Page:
In 1983, Israel’s president was Yitzhak Navon, a proud representative of 300 years of his family’s Sephardic tradition in Jerusalem.

The Israeli Defense Forces chief of staff was Lt. Gen. Moshe Levy, born in Tel Aviv to parents from Iraq.

Of the 26 ministers in Prime Minister Menahem Begin’s Cabinet, at least four were from the Sephardic community. There was still a long way to go, but there was hope for a quiet solution then.

Before Shas, President Navon himself told me he didn’t think the “ethnic problem,” as it was known, would last much longer.

“We will marry it away,” he said in his colorful, quiet style, meaning that the younger generations of Sephardic and Ashkenazi Jews didn’t really care about their origins — they were all Israelis. And in fact, all four of our children, now in their 30s and as Ashkenazi as the day is long, are married to Sephardic spouses, and no one cares.

Rav Ovadia stopped the positive process and reversed it for political gains.

The premise of Shas was, is, that Sephardim are systematically and purposely downtrodden by the evil Ashkenazim. Therefore the Sephardim must rise up and claim what is theirs. They must have their own separate institutions, which the government must fund. Their leaders must pander to the basest beliefs and instincts of their community, dividing them from the rest of Israel, perpetuating superstition, attributing mystical powers to their rabbis and emphasizing innumerable perceptions of slights and discrimination.

When many leading members of the Shas parliamentary delegation were either on trial or already in prison for bribery and fraud, they allowed only two explanations: “The Ashkenazim are out to get us,” or “They’ve been doing this for years and now it’s our turn.”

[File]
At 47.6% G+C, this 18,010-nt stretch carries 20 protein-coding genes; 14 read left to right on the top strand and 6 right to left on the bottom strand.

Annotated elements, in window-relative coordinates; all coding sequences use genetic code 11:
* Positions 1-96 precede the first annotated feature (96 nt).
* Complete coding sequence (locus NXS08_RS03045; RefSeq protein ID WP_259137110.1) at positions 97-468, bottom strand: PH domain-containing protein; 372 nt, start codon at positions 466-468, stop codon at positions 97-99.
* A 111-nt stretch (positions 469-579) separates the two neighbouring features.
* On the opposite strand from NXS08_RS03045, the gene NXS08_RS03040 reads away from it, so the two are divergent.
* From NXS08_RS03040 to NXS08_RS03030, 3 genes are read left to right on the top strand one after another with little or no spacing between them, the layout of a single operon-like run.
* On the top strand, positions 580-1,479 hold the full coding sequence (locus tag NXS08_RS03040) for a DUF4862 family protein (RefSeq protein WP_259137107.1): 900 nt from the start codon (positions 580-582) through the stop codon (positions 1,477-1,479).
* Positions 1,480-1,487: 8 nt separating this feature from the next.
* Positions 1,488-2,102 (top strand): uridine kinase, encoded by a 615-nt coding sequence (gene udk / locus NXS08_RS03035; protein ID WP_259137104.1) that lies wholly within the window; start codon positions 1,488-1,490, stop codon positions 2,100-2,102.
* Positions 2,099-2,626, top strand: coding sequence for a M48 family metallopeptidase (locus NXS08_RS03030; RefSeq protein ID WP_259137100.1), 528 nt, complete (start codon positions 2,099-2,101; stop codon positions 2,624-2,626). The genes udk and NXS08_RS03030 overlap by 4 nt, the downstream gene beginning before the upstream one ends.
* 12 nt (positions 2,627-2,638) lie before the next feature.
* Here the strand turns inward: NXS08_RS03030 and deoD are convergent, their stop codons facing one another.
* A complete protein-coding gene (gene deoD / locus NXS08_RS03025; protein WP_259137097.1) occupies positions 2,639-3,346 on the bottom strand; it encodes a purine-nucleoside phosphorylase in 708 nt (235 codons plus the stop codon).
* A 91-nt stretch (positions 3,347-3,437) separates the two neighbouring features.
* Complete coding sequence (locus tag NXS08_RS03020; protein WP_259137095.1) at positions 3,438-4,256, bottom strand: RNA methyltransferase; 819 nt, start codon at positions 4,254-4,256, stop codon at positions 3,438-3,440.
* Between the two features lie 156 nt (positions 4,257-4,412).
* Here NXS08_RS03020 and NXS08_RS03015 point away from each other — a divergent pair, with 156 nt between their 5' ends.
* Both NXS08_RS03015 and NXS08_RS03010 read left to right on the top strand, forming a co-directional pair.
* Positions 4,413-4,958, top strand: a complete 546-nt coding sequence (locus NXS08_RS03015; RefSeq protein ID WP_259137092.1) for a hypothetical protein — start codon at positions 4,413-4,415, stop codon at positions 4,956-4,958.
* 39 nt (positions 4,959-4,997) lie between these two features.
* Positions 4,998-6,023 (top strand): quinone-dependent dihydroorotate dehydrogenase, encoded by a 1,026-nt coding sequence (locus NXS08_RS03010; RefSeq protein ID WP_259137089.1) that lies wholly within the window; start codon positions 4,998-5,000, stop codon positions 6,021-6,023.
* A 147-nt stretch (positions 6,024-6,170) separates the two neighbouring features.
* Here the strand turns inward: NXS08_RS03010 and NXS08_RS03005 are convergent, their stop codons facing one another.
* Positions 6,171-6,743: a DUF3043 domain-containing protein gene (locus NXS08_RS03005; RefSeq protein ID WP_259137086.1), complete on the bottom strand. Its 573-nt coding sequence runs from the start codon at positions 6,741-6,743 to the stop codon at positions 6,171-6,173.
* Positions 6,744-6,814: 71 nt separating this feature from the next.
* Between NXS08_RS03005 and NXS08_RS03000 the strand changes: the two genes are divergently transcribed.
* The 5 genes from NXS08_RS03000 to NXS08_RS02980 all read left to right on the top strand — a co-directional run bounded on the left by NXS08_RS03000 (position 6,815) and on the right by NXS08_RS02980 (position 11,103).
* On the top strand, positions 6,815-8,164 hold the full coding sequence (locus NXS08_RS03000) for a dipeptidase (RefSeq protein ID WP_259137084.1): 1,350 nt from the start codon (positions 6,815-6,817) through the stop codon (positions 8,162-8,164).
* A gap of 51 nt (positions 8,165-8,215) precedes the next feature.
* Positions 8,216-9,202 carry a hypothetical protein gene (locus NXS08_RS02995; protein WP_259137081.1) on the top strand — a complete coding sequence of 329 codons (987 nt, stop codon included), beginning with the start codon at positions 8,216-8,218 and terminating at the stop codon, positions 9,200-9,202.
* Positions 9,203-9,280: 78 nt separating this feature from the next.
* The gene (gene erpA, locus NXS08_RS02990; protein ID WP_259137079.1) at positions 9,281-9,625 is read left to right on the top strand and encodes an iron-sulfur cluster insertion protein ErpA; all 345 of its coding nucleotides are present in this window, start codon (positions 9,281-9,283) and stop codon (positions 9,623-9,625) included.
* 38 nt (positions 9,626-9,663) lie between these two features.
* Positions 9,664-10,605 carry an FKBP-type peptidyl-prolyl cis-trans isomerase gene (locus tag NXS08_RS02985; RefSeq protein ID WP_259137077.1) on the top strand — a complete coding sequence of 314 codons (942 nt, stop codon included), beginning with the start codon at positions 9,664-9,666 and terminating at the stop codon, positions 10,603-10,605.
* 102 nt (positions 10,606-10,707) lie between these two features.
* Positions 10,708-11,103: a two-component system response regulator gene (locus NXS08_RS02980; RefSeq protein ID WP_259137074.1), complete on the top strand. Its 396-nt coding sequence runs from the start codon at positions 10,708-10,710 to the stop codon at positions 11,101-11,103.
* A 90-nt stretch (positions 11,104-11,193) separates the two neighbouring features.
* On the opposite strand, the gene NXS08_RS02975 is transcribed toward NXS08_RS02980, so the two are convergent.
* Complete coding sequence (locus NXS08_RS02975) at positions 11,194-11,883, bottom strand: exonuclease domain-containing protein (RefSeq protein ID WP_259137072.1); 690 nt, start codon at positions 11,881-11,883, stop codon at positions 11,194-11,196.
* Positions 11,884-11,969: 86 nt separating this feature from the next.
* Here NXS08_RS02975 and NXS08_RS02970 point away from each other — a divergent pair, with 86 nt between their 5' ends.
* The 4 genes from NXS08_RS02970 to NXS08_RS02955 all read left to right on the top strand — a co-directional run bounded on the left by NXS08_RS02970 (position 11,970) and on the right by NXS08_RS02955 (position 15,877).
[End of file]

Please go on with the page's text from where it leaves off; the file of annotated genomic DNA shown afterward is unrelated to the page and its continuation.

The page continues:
One of the most brilliant rabbis in Jewish history laced his public pronouncements with filth like pledging to dance on the grave of one of his critics, condemning gays, liberal Jews and non-Jews, saying Israeli soldiers were killed in battle because they were not religious enough, natural disasters were the result of not enough Torah study. He even blamed the Jewish victims for causing the Holocaust: “Because of their many sins, God’s fury was brought down upon them.”

That’s just a sample of his outrageous utterings.

It is hard to imagine that he did not know what he was doing — enflaming hatred and tensions between ethnic groups. If he did know what he was doing, then he stands out not only as one of the great rabbinical scholars of all time, but also as one of the most cynical and destructive politicians the Jewish people have ever suffered.

There is no question that with his moderate rulings, he was good for Judaism. But instead of a healer and a unifier, he chose to be a poisoner and a divider.

What a tragedy that he was bad for the Jews.

About the Author
MARK LAVIE has been covering the Middle East as a news correspondent, analyst and author since he moved to Israel in 1972. Most of his work has been in radio news, starting as an anchor and reporter for Israel Radio's English-language news service and continuing as Middle East correspondent for radio networks including NPR, NBC, Mutual, and CBC in Canada, then 15 years with The Associated Press, both radio and print. He won the New York Overseas Press Club's Lowell Thomas Award for “Best radio interpretation of foreign affairs” in 1994. His second book, “Why Are We Still Afraid?” is a personal look at 46 years of Israeli history, and it comes to a clear and surprising conclusion.